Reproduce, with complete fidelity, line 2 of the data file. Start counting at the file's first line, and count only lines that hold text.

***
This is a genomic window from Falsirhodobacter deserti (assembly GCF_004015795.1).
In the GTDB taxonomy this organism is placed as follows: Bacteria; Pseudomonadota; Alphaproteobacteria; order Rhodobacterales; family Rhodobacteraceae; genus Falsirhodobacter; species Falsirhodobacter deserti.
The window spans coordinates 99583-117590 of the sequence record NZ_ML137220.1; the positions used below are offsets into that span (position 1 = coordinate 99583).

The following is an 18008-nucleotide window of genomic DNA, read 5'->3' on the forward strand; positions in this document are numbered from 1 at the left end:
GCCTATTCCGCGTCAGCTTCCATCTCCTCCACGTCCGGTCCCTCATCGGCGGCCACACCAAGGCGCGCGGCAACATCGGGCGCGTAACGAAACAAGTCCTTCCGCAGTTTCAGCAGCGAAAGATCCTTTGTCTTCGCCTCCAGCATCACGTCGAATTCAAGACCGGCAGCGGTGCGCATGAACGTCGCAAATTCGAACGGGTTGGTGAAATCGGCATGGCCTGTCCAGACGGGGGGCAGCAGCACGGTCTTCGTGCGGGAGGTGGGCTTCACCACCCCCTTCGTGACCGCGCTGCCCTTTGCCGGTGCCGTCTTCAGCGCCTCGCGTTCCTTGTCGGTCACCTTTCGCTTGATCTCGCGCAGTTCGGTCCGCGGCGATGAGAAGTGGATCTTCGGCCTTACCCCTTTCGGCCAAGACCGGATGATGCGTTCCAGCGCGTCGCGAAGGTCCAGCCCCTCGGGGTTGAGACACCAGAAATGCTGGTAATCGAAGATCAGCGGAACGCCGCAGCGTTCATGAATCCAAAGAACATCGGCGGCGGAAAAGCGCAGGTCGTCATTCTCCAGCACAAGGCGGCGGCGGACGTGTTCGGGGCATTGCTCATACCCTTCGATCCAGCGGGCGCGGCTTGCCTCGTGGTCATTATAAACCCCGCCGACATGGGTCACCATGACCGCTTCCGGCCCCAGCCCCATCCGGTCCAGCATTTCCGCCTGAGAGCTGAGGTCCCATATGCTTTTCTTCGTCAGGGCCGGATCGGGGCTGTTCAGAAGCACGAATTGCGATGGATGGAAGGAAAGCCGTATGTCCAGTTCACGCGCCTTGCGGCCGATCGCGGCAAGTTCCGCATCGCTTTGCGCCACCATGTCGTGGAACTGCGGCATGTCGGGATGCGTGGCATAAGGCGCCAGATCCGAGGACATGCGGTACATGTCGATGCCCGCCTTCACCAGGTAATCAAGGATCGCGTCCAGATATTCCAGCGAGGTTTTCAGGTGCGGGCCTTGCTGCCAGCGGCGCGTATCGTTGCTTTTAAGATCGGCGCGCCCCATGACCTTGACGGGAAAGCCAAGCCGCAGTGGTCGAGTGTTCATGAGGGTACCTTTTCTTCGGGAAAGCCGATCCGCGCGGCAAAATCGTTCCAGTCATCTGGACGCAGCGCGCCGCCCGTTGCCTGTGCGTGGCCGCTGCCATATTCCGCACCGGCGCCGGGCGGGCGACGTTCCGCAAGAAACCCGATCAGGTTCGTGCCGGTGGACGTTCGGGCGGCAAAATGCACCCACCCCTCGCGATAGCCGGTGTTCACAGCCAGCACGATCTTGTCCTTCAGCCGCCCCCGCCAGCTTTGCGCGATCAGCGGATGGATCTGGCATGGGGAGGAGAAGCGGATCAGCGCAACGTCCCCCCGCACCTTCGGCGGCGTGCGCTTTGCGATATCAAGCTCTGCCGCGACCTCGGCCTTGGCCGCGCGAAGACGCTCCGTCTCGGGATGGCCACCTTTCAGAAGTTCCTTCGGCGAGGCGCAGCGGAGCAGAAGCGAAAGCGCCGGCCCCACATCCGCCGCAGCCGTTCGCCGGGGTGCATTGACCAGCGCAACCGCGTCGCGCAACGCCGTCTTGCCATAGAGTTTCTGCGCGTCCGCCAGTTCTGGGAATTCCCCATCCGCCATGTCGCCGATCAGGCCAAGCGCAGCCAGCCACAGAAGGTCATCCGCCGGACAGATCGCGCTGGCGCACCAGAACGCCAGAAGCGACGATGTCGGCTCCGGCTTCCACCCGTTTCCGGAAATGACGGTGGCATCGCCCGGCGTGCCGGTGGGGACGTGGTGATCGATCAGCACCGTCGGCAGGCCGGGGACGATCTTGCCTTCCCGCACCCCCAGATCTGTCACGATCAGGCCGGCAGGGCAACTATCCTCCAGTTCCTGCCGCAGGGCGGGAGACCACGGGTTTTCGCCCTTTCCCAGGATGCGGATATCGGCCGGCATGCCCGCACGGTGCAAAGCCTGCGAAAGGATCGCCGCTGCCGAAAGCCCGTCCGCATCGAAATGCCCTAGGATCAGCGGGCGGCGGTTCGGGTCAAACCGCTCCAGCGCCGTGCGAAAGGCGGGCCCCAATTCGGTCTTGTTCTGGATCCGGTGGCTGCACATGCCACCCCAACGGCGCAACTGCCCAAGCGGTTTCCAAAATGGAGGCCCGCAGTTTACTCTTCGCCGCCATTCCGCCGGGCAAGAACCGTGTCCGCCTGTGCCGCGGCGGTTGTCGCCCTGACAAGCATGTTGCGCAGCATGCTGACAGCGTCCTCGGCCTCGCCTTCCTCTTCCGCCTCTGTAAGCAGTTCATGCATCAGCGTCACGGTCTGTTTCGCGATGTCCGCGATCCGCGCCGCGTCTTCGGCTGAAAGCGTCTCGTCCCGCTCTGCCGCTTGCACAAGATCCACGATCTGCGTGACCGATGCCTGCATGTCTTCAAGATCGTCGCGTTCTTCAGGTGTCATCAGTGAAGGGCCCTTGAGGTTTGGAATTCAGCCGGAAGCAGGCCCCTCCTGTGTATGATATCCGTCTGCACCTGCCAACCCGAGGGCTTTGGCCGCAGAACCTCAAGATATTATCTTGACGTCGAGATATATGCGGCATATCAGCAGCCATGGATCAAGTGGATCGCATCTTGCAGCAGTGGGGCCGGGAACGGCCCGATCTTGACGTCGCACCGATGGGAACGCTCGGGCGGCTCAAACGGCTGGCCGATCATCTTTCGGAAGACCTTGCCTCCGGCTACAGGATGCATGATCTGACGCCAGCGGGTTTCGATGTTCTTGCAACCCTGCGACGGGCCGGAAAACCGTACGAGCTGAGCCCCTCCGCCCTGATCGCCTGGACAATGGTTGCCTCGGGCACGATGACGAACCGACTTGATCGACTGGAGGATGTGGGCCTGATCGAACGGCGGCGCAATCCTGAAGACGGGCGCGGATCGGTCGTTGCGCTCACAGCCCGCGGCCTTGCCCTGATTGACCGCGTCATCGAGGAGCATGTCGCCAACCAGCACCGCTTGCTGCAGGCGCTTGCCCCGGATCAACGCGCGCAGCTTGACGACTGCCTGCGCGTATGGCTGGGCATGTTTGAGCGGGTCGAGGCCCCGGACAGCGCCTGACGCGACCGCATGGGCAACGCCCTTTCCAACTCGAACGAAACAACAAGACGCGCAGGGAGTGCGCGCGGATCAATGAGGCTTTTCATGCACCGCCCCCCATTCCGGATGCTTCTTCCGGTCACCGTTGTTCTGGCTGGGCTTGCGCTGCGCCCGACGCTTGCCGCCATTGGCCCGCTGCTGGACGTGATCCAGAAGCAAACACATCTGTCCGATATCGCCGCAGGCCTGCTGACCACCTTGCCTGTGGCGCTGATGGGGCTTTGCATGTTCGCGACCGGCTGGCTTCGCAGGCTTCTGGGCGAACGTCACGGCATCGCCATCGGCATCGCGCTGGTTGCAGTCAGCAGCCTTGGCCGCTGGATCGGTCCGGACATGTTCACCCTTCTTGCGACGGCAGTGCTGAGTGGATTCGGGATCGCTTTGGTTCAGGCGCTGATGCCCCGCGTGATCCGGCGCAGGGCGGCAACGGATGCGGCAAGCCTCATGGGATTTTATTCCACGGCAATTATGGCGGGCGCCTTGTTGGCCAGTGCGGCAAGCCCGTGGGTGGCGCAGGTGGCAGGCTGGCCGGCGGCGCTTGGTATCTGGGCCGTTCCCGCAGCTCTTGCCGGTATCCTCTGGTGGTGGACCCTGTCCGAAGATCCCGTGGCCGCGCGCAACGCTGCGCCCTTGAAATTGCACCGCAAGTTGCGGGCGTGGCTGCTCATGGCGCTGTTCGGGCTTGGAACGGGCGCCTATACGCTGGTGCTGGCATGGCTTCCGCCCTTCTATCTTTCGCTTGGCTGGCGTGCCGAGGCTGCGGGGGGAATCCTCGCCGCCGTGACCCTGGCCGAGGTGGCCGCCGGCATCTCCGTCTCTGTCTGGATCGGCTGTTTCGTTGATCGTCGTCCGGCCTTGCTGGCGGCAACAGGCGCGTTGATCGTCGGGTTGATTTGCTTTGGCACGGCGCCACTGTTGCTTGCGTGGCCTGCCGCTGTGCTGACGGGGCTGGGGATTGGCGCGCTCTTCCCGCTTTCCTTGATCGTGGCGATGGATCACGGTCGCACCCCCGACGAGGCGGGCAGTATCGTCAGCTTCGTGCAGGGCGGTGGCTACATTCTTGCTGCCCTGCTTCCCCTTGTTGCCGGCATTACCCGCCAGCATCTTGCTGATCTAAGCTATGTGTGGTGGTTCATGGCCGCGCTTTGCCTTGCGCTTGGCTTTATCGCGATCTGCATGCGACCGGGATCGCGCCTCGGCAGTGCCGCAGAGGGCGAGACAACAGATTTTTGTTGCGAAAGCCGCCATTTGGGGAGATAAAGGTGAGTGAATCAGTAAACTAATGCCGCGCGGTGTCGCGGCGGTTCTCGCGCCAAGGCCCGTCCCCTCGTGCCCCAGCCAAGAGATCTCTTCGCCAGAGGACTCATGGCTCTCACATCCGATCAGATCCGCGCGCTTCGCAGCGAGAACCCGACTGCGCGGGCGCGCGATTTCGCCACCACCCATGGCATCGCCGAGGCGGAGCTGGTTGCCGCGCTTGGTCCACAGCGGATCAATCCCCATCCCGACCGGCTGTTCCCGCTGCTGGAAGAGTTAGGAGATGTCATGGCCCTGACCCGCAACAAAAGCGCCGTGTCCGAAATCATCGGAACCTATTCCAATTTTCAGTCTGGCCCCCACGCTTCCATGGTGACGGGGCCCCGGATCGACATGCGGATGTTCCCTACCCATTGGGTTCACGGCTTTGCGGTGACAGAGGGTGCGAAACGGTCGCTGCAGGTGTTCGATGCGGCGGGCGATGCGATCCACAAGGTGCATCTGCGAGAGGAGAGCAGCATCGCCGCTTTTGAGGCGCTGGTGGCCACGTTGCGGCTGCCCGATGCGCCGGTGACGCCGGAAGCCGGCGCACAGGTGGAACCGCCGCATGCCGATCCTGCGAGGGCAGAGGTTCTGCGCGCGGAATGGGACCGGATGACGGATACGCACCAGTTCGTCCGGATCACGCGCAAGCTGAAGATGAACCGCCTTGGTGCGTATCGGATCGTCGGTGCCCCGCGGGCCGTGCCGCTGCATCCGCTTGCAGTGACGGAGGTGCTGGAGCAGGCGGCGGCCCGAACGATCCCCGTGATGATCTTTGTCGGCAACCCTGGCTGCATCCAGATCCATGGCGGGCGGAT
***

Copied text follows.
In the GTDB taxonomy this organism is placed as follows: Bacteria; Pseudomonadota; Alphaproteobacteria; order Rhodobacterales; family Rhodobacteraceae; genus Falsirhodobacter; species Falsirhodobacter deserti.